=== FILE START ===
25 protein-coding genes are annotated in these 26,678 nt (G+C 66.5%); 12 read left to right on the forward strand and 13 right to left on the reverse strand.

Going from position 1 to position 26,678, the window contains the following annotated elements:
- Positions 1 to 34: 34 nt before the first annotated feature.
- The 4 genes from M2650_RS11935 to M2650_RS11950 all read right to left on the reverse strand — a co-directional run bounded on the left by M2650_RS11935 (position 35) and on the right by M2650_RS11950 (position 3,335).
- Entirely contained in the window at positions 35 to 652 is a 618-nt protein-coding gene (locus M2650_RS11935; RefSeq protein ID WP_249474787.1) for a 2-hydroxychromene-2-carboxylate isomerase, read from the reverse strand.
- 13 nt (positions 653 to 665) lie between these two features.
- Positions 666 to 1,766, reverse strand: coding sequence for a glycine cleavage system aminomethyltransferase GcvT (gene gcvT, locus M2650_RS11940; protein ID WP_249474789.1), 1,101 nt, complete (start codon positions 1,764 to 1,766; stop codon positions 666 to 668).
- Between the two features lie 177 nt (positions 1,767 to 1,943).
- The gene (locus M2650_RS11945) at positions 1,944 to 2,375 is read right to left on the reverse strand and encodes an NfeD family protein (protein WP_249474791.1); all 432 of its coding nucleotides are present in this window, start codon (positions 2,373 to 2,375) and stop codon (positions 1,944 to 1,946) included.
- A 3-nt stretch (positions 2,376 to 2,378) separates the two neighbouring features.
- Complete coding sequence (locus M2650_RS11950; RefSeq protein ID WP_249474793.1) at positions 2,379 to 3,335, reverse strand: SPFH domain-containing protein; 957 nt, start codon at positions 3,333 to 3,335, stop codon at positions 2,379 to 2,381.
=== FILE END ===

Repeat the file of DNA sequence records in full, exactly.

25 protein-coding genes are annotated in these 26,678 nt (G+C 66.5%); 12 read left to right on the forward strand and 13 right to left on the reverse strand.

Going from position 1 to position 26,678, the window contains the following annotated elements:
- Positions 1 to 34: 34 nt before the first annotated feature.
- The 4 genes from M2650_RS11935 to M2650_RS11950 all read right to left on the reverse strand — a co-directional run bounded on the left by M2650_RS11935 (position 35) and on the right by M2650_RS11950 (position 3,335).
- Entirely contained in the window at positions 35 to 652 is a 618-nt protein-coding gene (locus M2650_RS11935; RefSeq protein ID WP_249474787.1) for a 2-hydroxychromene-2-carboxylate isomerase, read from the reverse strand.
- 13 nt (positions 653 to 665) lie between these two features.
- Positions 666 to 1,766, reverse strand: coding sequence for a glycine cleavage system aminomethyltransferase GcvT (gene gcvT, locus M2650_RS11940; protein ID WP_249474789.1), 1,101 nt, complete (start codon positions 1,764 to 1,766; stop codon positions 666 to 668).
- Between the two features lie 177 nt (positions 1,767 to 1,943).
- The gene (locus M2650_RS11945) at positions 1,944 to 2,375 is read right to left on the reverse strand and encodes an NfeD family protein (protein WP_249474791.1); all 432 of its coding nucleotides are present in this window, start codon (positions 2,373 to 2,375) and stop codon (positions 1,944 to 1,946) included.
- A 3-nt stretch (positions 2,376 to 2,378) separates the two neighbouring features.
- Complete coding sequence (locus M2650_RS11950; RefSeq protein ID WP_249474793.1) at positions 2,379 to 3,335, reverse strand: SPFH domain-containing protein; 957 nt, start codon at positions 3,333 to 3,335, stop codon at positions 2,379 to 2,381.